Charles Jeffrey LOVERBOY SS21 Ready-To-Wear
Disorientated, Perplexed but deeply Memorable.
Disorientated, perplexed but deeply memorable. Charles Jeffery’s most recent LOVERBOY Spring-Summer 2021 Ready to Wear collection is one that I simply cannot knock from my mind. This may in part be due to my Instagram feed being littered by the collection’s highly heralded Tim Walker photography. I blame every fashion student ever for reposting such graphics onto their stories. Though truthfully … I’m not mad. The collection, entitled Healing, epitomizes the vehemence of a youthful response to many of the issues 2020 has brought forward, encased in this masterful RTW capsule.
The CSM Graduate first launched his label LOVERBOY in 2015 and is frequently compared to another shining Saint Martins star, the one, and only Alexander McQueen. Such comparison may be a result of both creatives being mentored by the same professor Louise Wilson. Both designers have a similar ability to mediate art and commerce, and relate also in their shared use of tartan, as this SS21 RTW highlights. Jeffery’s artistic prowess and creative expressionism are in no way compromised due to a fear of grossing capital. Rather, the clothing epitomises the notion of wearable art. These fineries are non-conformist and go against the traditional tropes of the fashion scene- a far cry away from the fast fashion retailers we all know and begrudgingly love. Check back in on Zara in a month or so, though I am not so sure one will be able to pick up a head-to-toe fishnet ensemble, I would happily place a bet on an appropriation of the striking face painted graphic tent-dress, and the prismatic patterned overcoats.
Jeffery states that ‘LOVERBOY was always a community that came together in a club, but also a digital community of friends who’ve gravitated towards us. There are a lot of really amazing people in here’. He continues that this collection is ‘[their] queer family captured in defiant joy’. In a time where clubs and bars remain closed, this collection manages, through its hypnotic shapes and kaleidoscopic prints, to create an illusionistic night out. One that we are all wishing we were cool enough to attend. This is what I imagine the inside of Burghain to look like. But who knows? NO PHOTOS!
Beyond the distant memories of a sweaty dance floor, and the overplayed yet highly loved songs of the early 2000s, or techno in the case of memorialized round-the-clock debauchery, this collection can be seen to reference a further dance link, one from an artistic great: Pablo Picasso in collaboration with the Ballet Russes, of course. I first was made aware of such a fact back in the pre-covid memories of 2020 at the RA’s Picasso and Papers exhibition- happier times. Picasso designed cubist sets and costumed used by Segeri Diaghilev for numerous performances Parade (1917), Le Tricorner (1919) Pulcanella (1920) all of which were choreographed by Leondie Massine. These works I Ioved for their experimental shapely structures, described by the 20th-century play critic Guillanne Apollinaire as having ‘a kind of surrealism’, three years prior to the movement’s development in Paris. This notion of surrealistic costumes can be similarly applied to the work in Healing; Jeffery’s quadrilateral-covered suits directly mirror that of Picasso. Alluding to a great through ready-to-wear textiles, simply splendid!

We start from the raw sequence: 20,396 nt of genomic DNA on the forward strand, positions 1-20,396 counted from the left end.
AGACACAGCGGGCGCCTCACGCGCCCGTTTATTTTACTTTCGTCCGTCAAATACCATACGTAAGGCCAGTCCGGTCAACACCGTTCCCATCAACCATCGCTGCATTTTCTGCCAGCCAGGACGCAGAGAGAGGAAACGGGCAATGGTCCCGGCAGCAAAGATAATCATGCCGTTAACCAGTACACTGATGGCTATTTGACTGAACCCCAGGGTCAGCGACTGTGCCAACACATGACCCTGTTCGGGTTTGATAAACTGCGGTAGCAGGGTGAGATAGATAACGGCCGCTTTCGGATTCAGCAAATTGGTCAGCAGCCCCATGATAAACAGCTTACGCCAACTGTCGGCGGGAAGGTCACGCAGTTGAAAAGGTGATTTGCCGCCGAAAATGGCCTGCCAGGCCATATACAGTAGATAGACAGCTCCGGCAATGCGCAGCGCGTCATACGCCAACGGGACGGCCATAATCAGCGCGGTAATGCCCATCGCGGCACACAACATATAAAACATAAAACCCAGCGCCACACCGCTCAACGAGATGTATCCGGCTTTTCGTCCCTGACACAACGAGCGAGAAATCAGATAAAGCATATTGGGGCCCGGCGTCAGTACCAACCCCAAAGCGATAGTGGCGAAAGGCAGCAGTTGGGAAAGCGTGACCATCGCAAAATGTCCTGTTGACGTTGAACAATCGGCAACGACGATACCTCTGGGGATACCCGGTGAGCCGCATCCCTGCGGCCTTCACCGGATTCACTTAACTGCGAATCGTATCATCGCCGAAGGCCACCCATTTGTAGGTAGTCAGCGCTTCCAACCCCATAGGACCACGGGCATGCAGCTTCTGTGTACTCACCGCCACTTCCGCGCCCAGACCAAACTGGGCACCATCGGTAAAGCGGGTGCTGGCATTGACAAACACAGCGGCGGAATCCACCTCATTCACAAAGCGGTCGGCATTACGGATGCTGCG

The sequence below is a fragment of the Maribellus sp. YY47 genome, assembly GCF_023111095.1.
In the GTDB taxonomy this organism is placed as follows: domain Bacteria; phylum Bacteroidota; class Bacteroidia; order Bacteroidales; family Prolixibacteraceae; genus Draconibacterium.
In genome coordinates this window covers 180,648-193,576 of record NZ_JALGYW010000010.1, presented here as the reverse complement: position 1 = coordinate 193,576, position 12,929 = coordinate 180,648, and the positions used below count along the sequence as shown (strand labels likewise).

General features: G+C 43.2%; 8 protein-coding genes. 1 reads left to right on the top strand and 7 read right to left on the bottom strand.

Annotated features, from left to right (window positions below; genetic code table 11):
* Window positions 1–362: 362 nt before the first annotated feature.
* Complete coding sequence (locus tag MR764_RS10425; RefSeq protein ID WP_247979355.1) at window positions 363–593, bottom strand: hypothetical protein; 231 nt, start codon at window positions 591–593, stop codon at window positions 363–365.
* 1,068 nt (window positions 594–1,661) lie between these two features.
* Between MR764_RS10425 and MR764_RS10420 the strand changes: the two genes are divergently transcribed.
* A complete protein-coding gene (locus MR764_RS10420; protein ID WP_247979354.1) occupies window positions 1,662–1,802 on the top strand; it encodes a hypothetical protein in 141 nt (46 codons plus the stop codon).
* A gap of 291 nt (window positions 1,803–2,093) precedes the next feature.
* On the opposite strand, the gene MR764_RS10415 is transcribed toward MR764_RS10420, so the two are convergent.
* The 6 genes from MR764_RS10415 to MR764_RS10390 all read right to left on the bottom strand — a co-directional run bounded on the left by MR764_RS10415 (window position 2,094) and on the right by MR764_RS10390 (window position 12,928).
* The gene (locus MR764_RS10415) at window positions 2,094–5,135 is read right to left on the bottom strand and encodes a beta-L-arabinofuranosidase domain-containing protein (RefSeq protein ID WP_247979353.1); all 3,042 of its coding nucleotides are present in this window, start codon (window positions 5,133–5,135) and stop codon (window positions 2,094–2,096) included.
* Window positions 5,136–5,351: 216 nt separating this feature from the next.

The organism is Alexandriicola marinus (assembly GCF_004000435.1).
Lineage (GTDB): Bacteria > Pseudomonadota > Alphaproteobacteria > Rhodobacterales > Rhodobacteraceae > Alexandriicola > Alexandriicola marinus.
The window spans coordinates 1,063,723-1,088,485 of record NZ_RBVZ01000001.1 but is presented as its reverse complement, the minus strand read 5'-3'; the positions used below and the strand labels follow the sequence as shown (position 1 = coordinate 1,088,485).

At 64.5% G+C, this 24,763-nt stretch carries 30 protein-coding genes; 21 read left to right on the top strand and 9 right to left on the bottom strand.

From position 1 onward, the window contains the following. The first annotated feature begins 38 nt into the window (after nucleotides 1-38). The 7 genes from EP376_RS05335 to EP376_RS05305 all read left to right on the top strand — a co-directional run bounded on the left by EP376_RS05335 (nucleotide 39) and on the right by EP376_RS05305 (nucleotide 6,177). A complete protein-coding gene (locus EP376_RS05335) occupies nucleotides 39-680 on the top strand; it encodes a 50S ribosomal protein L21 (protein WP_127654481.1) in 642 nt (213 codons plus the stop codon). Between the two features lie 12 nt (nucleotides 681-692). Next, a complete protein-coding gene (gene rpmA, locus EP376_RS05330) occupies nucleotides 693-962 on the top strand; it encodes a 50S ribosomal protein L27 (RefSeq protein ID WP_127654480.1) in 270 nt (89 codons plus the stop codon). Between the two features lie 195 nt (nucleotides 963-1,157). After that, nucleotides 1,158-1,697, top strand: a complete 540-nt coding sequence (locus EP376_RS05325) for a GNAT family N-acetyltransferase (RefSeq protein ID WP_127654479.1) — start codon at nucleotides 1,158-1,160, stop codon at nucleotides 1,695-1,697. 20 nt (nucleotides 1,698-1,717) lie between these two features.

Though the clothing is greatly impressive, I think the artistic hand of Tim Walker truly solidifies this collection's notability. I can imagine every single one of these images isolated and adorned the walls of the stella Tim Walker: Wonder Things exhibition, previously exhibited at V&A.
In the future, I hope Jeffery and Walker continue to use their relationship in collaboration. If this is the initial outcome, who knows what years of a partnership would produce. I guess we will have to wait and see!